The first step is to boil the limes for 15-20 minutes in heavily salted water.  I used a cup of salt in this pot, which holds about 1.5 quarts of water.  As they were boiling I found that I needed to hold them down because parts were floating above the surface and staying bright green.  Bright green equals bad in the case of black limes.  They are boiled in salty water to take out the bitterness.
 Oooh.  Look how brown these limes look.  Some split a little bit but I don't think that's a problem because you poke holes in them anyways.  I'm hoping it helps them dry out a little faster.
 Avec yarn and a skewering rod.  What worked the best for me was knotting the yarn at the top of the skewer and then vigorously jamming it through.  The quicker the better.
Ahhh...  A lovely string of limes sitting in my kitchen window waiting for the sun to shrivel them up.  More pictures will be posted when they are dry and shrivelly.  I've heard they end up looking like a lime that has been sitting under the couch for several months but the taste they lend meat is unachievable in any other way.

Saturday, January 7, 2012

Pho: Part 2

"He removes the broth from the heat over which it has been simmering all night.  He strains it bowl by bowl through a sieve.  He skims off the fat that rises to the surface as it cools, and when he sees no more evidence of shine, he adds salt and fish sauce, testing it for taste...  Fish sauce is the key-in matters of soup and well beyond.  Even romance, some people say.  Tend your broth as if she is a sleeping beauty; keep watch over her, only waking her in the final hour with a splash of fish sauce.”
“You should caress the beef as you slice it…  If you treat it tenderly, it guides you toward the grain."

"He chops the herbs... and places a handful of fresh rice noodles in a sieve, ready to be immersed in boiling water.  There is still plenty of time to serve the latecomers who have just arrived… laying noodles and beef into each bowl with his right hand, pouring ladlefuls of broth over top with his left, his rhythm as even and essential as a beating heart.”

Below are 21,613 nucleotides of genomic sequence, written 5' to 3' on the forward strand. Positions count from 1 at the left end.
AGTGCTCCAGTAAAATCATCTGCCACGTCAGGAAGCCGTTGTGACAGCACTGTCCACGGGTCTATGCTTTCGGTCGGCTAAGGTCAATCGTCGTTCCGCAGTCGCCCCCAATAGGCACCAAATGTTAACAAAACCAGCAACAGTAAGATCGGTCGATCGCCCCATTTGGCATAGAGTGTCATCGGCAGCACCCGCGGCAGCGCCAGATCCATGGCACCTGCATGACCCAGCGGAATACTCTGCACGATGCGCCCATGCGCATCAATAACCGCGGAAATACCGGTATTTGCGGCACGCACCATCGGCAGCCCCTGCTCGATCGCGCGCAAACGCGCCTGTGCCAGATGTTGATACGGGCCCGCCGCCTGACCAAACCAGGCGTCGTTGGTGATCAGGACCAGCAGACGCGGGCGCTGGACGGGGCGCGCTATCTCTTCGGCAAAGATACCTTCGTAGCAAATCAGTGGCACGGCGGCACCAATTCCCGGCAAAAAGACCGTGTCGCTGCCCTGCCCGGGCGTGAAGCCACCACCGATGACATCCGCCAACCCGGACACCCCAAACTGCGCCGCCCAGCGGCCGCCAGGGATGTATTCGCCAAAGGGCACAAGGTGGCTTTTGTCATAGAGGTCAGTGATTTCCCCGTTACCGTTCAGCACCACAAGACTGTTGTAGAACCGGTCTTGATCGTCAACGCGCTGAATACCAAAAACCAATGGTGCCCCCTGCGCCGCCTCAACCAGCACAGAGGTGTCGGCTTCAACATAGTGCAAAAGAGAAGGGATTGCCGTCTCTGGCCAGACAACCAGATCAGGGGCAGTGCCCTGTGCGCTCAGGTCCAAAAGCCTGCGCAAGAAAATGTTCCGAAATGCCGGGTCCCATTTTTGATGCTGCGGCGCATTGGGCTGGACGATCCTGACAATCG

"The challenge… has less to do with the availability of ingredients than with the need for restraint.  He sees himself as a guardian of purity, eschewing bean sprouts and excessive green garnish in accordance with northern tradition.  They may well have opened their doors to the world, but that does not mean they must pollute their bowls."

Sunday, January 1, 2012

Pho: Step 1

"You can tell a good broth by its aroma, the way it begs the body through the nose.  And pho bac - the pho of Hanoi - is the greatest seducer, because of the subtle dance of seasonings that animates the broth.  It is not just the seasonings that make pho bac distinct, it is provenance…  The history of Vietnam lies in this bowl, for it is in Hanoi, the Vietnamese heart, that pho was born, a combination of the rice noodles that predominated after a thousand years of Chinese occupation and the taste for beef the Vietnamese acquired under the French… The name of their national soup is pronounced like this French word for fire."
"It's all about the marrow.  You want knuckle bones, leg bones, tail.  And you can get these cheap if you have a relationship with the right butcher."
 after roasting...

"He is beginning to see that this is not simply a cooking exercise, but one in patience.  For a truly superior broth you need to boil the beef and bones gently for hours, skimming the grey film off the surface of the water before adding the lightly browned onions and ginger, carrot and radish, cinnamon, cloves and star anise, then returning it to a soft boil for several more hours before straining the broth and adding a pungent splash of nuoc mam."
-from The Beauty of Humanity Movement by Camilla Gibb